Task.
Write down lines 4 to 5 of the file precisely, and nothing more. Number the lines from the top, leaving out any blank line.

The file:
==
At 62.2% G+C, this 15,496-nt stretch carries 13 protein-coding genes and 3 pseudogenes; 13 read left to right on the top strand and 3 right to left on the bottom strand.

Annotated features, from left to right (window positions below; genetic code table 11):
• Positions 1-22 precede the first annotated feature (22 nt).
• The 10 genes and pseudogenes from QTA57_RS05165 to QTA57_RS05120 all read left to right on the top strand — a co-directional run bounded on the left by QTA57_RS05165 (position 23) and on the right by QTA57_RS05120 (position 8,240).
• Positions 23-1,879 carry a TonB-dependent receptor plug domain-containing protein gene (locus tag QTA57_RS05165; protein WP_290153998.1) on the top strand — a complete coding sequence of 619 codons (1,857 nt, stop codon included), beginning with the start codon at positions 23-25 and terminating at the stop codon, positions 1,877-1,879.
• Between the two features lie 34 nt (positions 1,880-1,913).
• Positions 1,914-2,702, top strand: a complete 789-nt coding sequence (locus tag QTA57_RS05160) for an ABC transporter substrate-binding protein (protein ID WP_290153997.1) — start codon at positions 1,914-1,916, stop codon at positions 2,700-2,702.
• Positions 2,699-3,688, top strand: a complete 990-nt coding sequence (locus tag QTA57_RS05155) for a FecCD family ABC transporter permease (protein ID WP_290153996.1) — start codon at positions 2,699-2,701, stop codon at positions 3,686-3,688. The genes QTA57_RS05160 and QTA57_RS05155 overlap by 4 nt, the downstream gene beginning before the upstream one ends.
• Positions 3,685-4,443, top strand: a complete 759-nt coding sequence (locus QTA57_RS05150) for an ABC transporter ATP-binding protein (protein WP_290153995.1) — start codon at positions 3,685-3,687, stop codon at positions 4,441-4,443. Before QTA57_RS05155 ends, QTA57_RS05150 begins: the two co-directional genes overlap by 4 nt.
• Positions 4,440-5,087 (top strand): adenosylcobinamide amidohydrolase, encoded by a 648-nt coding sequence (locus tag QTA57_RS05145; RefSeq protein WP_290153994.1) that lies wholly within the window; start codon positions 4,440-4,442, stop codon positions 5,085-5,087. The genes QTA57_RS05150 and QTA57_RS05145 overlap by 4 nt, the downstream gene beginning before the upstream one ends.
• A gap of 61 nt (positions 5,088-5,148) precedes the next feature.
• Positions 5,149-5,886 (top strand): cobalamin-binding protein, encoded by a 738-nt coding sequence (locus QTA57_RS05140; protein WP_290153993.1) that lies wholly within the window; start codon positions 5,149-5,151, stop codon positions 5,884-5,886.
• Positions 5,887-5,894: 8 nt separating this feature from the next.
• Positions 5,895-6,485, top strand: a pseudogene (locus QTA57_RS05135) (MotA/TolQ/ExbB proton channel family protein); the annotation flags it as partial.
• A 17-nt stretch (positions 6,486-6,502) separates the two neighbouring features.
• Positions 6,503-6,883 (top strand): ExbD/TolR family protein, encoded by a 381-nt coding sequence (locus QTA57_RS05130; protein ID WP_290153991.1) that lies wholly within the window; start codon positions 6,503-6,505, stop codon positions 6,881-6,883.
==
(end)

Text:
• The 10 genes and pseudogenes from QTA57_RS05165 to QTA57_RS05120 all read left to right on the top strand — a co-directional run bounded on the left by QTA57_RS05165 (position 23) and on the right by QTA57_RS05120 (position 8,240).
• Positions 23-1,879 carry a TonB-dependent receptor plug domain-containing protein gene (locus tag QTA57_RS05165; protein WP_290153998.1) on the top strand — a complete coding sequence of 619 codons (1,857 nt, stop codon included), beginning with the start codon at positions 23-25 and terminating at the stop codon, positions 1,877-1,879.